Blokes they were – nice blokes.
The nice bit was not what first met the eye though. I was struck by their curt movements. The firm build. Silent stare. Self control. Tight.
We had the shortest introduction round ever. Then, with a simple nod, they decided to go and shoot immediately. That’s what they came for, after all.
Maybe the archery would mellow down the ptsd that some of them had to deal with regularly.
It was an experiment for everyone. Myself included. But I had already seen some heartwarming effects when I had been shooting with refugees in the emergency shelter in Amsterdam.
The first session a lot happened. But, only if someone would come back could we have a conversation on the archery’s effectiveness.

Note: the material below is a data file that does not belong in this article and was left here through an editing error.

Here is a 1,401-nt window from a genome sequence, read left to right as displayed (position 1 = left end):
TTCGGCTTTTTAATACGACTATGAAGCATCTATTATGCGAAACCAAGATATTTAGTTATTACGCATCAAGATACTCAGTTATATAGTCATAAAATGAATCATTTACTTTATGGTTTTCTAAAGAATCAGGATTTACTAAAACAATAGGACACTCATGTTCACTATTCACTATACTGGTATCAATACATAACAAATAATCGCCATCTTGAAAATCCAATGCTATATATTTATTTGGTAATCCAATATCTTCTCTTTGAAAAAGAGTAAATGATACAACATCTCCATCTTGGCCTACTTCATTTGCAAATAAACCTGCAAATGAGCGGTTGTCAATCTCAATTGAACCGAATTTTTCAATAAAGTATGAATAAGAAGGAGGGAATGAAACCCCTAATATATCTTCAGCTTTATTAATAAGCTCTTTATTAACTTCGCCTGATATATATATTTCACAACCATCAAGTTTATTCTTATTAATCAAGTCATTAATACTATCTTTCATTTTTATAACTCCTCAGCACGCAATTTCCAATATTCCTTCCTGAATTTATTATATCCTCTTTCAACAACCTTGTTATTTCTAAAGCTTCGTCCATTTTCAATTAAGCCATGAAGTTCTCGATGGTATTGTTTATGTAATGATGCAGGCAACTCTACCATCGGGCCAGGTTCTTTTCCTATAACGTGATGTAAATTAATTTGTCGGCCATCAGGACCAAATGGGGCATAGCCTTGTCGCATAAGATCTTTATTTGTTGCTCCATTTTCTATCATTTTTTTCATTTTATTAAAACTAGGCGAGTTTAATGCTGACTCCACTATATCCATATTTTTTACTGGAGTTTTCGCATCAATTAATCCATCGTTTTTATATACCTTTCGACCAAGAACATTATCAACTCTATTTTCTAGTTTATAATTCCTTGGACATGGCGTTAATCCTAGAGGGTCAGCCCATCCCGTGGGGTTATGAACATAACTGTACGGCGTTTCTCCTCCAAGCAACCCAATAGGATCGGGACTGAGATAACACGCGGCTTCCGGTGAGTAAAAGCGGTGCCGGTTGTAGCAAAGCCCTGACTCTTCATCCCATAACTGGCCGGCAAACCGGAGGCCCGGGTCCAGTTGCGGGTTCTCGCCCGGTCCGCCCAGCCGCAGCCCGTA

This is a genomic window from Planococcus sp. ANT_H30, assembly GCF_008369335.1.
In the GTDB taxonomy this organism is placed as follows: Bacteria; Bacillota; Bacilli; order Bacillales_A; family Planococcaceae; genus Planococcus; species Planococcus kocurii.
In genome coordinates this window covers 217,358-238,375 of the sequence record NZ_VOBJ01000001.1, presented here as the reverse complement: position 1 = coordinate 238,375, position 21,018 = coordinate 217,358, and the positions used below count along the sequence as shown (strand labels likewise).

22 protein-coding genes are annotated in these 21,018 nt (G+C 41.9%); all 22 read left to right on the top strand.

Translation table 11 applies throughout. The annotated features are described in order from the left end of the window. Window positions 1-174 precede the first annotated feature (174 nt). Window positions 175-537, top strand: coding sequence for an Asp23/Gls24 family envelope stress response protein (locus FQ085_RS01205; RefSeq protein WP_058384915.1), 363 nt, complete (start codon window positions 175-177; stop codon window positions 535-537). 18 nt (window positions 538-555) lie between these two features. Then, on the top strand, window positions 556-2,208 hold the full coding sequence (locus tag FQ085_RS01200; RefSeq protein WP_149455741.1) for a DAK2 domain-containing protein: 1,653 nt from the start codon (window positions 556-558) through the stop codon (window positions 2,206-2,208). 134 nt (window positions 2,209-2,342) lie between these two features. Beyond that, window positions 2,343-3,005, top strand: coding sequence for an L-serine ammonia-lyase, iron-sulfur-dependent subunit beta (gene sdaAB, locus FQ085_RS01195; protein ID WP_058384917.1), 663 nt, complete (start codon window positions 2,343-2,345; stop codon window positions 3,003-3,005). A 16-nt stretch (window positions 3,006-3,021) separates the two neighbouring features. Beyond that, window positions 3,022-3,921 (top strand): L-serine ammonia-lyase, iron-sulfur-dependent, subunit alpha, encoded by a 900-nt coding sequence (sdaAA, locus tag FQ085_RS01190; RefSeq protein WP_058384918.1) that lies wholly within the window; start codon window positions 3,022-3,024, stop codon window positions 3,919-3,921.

Someone did come back. And this was our complete conversation when we met again:
‘Well, did you notice anything?’
‘Sure, as in…’
‘Shall we shoot?’
Since then I shoot once a month with whoever turns up. I got to know a couple of them as normal people. Very normal people who have done something very exceptional.
To protect others, they have risked their lives, lock, stock and barrel.
They’re now paying a high price for it. Every day. But not everyone understands.
So they have become very good at keeping up a tough appearance. Out of sheer self protection.
But sometimes, rarely, they let down their defenses.
Near the archery field a daft blackbird has decided to nestle on top of the wobbly blinds of the material shed.
That means for every archery session: take the nest down, take material out or in, put back the nest. Twice.
Fast, efficiently, quietly, as to disturb the birds as little as possible.
Three complete nests flew out this way.
That tells you something about the caretaking of these veterans.